http://www.youtube.com/watch?v=9Vxky54eeq8

It was uploaded in 1/2 frame format. Ironically, I don't seem to be able to view it on my system. Its gotten some good comments, so hopefully it looks OK . I sent Joseph a blu ray disc of it a few months back so that he could critique it.
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Hey, Barry. You probably need to turn on HTML5 in order to see the YouTube video. It's supported in most browsers.

Sounds like you and Don could share some notes. Both of you have run into similar issues with underwater shooting.

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post #27 of 55 Old 01-30-2014, 10:56 AM
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Last night I up-scaled some 1920x1080/60i to 3840x2160p, just for grins. I know the post-production details for editing 3D are going to be different, but I just wanted to try to get a sense of what it might feel like to edit 4K 3D in Edius. I placed the scaled 4K left/right clips on the timeline and paired them as stereoscopic. With the project properties set to the native 3840x2160, such 3D clips on the timeline wouldn't play back smoothly on either of my two systems (i7 2600k at stock speed or i7 3930 slightly overclocked). As soon as I switched the project settings to 1920x1080 (with the same 4K clips), both systems would play the previews cleanly. Dissolves between two such clips once again reduced playback speed to about 80-90% of normal.

Unsurprisingly, 4K is going to require more horsepower to get similar performance. Duh! Also unsurprisingly, Edius' real-time playback of the timeline is good with 4K clips, if the project is set to a lower than native resolution size during the edit phase.

This little test doesn't mean much, but it was kinda fun.

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post #28 of 55 Old 01-30-2014, 11:15 AM
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fantastic! Barry. I really enjoyed your work. The color was quite good looking, but I could see it disappearing in the deeper sections of the reef. The opening of the whale was a little rough around the edges but I could see it was not shot very close but the 3D still showed up. That surprised me. When the Blue Tangs came on the scene the video got much sharper. Your Turtle scenes were some of the best I ever saw. Never saw a Turtle feeding.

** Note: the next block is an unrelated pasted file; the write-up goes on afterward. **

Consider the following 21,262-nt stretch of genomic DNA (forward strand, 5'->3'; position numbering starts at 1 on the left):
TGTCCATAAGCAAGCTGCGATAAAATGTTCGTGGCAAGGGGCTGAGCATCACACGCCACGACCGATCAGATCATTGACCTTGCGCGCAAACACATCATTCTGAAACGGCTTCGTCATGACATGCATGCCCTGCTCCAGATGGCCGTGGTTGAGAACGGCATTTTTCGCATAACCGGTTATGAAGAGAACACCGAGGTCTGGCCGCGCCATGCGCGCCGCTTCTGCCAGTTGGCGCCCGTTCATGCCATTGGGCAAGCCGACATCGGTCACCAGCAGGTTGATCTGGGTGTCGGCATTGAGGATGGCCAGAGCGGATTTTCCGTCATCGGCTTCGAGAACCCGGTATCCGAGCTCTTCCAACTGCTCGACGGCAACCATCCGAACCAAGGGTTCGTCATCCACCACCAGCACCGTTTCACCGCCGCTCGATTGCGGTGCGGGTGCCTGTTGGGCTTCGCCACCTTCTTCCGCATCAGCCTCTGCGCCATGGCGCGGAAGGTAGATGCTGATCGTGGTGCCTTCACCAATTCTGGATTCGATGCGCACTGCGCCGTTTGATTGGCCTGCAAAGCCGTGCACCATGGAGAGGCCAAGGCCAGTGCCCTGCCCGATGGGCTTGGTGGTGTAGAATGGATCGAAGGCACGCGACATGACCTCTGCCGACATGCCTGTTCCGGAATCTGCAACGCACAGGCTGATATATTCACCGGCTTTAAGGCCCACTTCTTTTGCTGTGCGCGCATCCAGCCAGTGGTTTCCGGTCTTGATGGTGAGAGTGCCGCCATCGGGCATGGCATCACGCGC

I viewed it on my Vizio from a computer I use for editing. I just slide the browser over to the Vizio screen and then set the Vizio to SBS and click on the full screen in the YT player. I could not set the resolution higher than 360 so I guess you didn't upload it in 1080p, but it still looked nice.

My last scuba dive was back in '92 so you know the technology wasn't even HD back then much less 3D. I retired due to both work demands and health reasons. Did not dive again until 2006 in Grand Cayman, but that was in a 2 man sub. Can't scuba anymore. There I shot with a mini HDCAM in the sub. It was OK but could not get close because the sub was so big.
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I agree, Don. Barry's video is much better than two other Coral Reef videos I bought last year (one from Amazon and one from Best Buy). You should see it in 720p on Blu-ray 3D - very nice!

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post #30 of 55 Old 01-30-2014, 02:05 PM
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Thanks guys, coming from the two of you, much appreciated.
Don, I'm not sure why it wouldn't do more than 360, as I uploaded it in 720. However, since this was my first attempt at uploading 3d, who knows. I'm glad you told me. Perhaps Joseph could try it on his system and see what happens.
Don, regarding the whale shark scene, it actually was the only clip in the piece that was shot in 2d by a friend of mine with a Gopro. When our boat spotted that critter, we had just enough time to hit the water. No time to grab my housing, which wouldn't have been very good anyway with its narrow field of view. I did a 3d conversion on that clip and felt it worked better than I was expecting. I used a red filter on the housing which managed to preserve a fair amount of color- if shot close enough to the subjects- even down at 80', which surprised me. (The deck of the shipwreck sits at 80'). When I spotted the feeding turtle, I thought it must be my lucky day as, in over 40 years of diving, this was the first time I was able to get one feeding. Having the 3d system to catch it was a real bonus!